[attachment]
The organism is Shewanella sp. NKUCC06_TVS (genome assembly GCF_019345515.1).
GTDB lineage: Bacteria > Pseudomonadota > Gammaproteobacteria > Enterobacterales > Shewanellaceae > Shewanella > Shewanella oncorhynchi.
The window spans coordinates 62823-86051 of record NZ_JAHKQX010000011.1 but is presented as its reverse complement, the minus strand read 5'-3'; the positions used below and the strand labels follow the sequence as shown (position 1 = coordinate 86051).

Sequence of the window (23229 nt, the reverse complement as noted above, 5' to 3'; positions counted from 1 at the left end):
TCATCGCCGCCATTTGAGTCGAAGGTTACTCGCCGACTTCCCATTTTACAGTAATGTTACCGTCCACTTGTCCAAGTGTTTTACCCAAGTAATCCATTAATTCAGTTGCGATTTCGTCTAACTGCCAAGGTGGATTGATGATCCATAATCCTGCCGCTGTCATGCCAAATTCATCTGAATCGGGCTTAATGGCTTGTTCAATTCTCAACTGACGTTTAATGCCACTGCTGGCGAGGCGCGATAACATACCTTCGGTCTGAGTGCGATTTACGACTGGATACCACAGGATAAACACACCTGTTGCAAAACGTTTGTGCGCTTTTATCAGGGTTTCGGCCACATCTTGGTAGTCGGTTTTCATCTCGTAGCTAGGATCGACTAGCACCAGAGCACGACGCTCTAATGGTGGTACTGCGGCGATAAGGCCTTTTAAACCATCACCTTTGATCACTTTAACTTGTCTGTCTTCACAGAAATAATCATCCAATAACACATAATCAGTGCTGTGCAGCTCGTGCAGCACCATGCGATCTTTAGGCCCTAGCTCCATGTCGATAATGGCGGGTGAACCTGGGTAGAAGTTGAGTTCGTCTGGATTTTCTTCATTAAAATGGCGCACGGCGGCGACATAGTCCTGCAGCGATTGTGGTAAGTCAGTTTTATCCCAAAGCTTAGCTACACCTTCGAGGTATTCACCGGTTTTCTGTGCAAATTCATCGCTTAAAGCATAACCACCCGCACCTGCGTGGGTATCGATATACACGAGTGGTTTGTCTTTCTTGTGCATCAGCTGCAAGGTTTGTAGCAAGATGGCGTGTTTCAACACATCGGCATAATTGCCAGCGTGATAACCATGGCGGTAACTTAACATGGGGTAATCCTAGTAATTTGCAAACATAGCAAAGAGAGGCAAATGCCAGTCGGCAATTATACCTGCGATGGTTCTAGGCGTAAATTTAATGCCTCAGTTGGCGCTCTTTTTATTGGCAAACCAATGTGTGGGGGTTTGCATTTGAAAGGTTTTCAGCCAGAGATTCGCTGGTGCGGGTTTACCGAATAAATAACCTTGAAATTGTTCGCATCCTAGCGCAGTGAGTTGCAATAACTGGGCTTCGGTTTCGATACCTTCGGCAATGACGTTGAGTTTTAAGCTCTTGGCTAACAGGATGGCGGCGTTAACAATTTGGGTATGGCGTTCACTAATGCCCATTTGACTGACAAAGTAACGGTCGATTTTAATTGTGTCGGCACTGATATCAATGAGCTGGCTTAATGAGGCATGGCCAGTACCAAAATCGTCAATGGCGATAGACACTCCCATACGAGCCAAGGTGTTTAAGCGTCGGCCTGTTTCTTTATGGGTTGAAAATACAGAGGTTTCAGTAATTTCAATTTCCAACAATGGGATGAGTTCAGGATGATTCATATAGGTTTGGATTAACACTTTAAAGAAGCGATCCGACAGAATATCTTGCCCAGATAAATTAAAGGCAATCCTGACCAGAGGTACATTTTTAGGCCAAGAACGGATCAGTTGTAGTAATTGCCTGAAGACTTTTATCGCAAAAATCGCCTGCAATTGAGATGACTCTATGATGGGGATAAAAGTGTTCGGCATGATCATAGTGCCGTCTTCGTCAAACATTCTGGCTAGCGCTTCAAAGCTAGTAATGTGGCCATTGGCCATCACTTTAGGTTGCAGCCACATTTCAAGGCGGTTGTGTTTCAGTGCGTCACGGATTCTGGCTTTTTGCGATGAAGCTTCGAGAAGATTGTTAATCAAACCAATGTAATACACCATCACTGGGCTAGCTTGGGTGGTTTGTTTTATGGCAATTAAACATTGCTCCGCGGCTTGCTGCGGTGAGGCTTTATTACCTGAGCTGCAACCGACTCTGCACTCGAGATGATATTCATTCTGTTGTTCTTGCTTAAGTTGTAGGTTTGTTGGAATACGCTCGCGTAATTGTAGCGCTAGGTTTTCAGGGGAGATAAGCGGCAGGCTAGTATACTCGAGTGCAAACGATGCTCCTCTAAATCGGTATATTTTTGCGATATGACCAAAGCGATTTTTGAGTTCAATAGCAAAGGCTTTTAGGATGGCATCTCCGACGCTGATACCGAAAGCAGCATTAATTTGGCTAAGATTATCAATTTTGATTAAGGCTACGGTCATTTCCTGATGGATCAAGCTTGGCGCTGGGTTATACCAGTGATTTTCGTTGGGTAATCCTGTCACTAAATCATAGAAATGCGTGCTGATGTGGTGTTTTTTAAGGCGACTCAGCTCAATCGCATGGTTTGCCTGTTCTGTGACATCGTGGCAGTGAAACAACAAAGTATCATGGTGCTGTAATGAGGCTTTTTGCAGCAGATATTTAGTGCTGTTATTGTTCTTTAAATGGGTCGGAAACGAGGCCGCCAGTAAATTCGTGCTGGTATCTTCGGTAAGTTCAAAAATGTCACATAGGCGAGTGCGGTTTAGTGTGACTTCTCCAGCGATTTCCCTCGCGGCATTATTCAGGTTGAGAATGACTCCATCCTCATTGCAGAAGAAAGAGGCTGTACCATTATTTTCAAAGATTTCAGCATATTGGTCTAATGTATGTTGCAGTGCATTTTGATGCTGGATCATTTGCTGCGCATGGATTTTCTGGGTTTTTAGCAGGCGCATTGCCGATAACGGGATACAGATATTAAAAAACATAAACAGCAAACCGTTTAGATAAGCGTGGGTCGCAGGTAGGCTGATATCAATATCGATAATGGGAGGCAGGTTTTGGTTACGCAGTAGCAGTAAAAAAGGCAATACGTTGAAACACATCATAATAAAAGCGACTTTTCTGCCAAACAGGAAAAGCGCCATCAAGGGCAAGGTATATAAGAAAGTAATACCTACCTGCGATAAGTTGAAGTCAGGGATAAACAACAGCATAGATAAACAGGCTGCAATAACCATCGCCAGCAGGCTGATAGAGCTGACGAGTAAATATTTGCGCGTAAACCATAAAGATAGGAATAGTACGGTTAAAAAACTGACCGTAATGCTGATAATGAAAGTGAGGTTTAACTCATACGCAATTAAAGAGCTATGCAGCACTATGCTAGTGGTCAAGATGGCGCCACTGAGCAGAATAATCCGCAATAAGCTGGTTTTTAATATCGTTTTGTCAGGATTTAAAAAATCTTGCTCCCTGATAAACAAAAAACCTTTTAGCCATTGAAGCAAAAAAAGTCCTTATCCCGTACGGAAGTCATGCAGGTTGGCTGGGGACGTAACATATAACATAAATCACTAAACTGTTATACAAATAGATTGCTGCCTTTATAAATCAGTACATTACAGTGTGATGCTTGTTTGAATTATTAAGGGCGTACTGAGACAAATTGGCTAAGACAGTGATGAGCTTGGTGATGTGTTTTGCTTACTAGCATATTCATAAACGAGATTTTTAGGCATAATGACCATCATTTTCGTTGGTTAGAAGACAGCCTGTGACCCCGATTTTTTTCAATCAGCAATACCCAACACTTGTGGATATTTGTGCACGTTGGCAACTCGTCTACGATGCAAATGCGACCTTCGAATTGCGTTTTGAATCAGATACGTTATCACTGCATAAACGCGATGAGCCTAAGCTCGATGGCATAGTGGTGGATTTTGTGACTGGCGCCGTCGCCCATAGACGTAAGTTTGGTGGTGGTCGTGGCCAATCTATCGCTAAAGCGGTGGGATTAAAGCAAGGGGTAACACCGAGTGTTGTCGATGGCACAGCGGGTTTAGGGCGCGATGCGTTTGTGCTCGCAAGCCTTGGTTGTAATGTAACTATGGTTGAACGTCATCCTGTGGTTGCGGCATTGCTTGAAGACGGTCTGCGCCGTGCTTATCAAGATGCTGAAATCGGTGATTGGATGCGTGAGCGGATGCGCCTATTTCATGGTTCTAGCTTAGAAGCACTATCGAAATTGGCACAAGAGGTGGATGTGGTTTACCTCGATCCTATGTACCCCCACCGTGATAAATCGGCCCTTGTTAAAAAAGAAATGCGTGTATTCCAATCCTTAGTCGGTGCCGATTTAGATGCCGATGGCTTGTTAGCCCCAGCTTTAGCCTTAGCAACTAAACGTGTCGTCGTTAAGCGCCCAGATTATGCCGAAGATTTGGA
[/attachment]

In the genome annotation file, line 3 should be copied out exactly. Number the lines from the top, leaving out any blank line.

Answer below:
The window spans coordinates 62823-86051 of record NZ_JAHKQX010000011.1 but is presented as its reverse complement, the minus strand read 5'-3'; the positions used below and the strand labels follow the sequence as shown (position 1 = coordinate 86051).